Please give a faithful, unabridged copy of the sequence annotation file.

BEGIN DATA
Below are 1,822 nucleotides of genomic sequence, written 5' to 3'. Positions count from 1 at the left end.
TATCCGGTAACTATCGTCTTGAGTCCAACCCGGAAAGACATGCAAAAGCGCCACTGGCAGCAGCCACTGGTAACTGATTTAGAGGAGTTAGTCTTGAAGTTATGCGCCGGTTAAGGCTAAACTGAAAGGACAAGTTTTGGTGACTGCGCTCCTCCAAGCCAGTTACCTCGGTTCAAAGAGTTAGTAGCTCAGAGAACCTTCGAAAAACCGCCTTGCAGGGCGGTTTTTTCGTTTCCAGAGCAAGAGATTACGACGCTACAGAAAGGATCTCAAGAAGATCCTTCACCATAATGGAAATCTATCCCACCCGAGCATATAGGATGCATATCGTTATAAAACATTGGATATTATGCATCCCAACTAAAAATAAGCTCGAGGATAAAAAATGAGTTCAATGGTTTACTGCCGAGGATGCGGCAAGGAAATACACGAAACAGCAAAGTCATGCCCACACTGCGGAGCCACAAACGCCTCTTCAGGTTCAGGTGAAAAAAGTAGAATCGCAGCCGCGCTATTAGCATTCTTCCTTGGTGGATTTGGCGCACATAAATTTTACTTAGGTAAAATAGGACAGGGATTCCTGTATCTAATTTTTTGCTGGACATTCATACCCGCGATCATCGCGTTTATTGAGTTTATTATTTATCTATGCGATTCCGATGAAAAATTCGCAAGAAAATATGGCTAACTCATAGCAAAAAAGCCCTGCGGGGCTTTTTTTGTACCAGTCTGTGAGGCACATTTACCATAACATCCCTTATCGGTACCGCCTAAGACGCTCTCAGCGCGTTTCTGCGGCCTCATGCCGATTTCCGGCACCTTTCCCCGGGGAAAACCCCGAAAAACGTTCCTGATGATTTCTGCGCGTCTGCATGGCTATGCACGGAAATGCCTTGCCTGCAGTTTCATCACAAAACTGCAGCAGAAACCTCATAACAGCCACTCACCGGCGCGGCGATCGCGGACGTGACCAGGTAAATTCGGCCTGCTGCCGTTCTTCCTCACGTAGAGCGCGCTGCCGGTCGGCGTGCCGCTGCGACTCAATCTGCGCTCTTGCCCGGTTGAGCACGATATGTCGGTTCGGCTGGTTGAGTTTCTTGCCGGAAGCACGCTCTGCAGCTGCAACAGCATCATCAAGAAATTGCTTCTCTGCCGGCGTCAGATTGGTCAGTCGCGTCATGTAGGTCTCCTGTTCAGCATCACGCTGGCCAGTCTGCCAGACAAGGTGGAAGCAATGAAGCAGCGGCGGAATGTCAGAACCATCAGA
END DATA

Below are 1,822 nucleotides of genomic sequence, written 5' to 3'. Positions count from 1 at the left end.
TATCCGGTAACTATCGTCTTGAGTCCAACCCGGAAAGACATGCAAAAGCGCCACTGGCAGCAGCCACTGGTAACTGATTTAGAGGAGTTAGTCTTGAAGTTATGCGCCGGTTAAGGCTAAACTGAAAGGACAAGTTTTGGTGACTGCGCTCCTCCAAGCCAGTTACCTCGGTTCAAAGAGTTAGTAGCTCAGAGAACCTTCGAAAAACCGCCTTGCAGGGCGGTTTTTTCGTTTCCAGAGCAAGAGATTACGACGCTACAGAAAGGATCTCAAGAAGATCCTTCACCATAATGGAAATCTATCCCACCCGAGCATATAGGATGCATATCGTTATAAAACATTGGATATTATGCATCCCAACTAAAAATAAGCTCGAGGATAAAAAATGAGTTCAATGGTTTACTGCCGAGGATGCGGCAAGGAAATACACGAAACAGCAAAGTCATGCCCACACTGCGGAGCCACAAACGCCTCTTCAGGTTCAGGTGAAAAAAGTAGAATCGCAGCCGCGCTATTAGCATTCTTCCTTGGTGGATTTGGCGCACATAAATTTTACTTAGGTAAAATAGGACAGGGATTCCTGTATCTAATTTTTTGCTGGACATTCATACCCGCGATCATCGCGTTTATTGAGTTTATTATTTATCTATGCGATTCCGATGAAAAATTCGCAAGAAAATATGGCTAACTCATAGCAAAAAAGCCCTGCGGGGCTTTTTTTGTACCAGTCTGTGAGGCACATTTACCATAACATCCCTTATCGGTACCGCCTAAGACGCTCTCAGCGCGTTTCTGCGGCCTCATGCCGATTTCCGGCACCTTTCCCCGGGGAAAACCCCGAAAAACGTTCCTGATGATTTCTGCGCGTCTGCATGGCTATGCACGGAAATGCCTTGCCTGCAGTTTCATCACAAAACTGCAGCAGAAACCTCATAACAGCCACTCACCGGCGCGGCGATCGCGGACGTGACCAGGTAAATTCGGCCTGCTGCCGTTCTTCCTCACGTAGAGCGCGCTGCCGGTCGGCGTGCCGCTGCGACTCAATCTGCGCTCTTGCCCGGTTGAGCACGATATGTCGGTTCGGCTGGTTGAGTTTCTTGCCGGAAGCACGCTCTGCAGCTGCAACAGCATCATCAAGAAATTGCTTCTCTGCCGGCGTCAGATTGGTCAGTCGCGTCATGTAGGTCTCCTGTTCAGCATCACGCTGGCCAGTCTGCCAGACAAGGTGGAAGCAATGAAGCAGCGGCGGAATGTCAGAACCATCAGA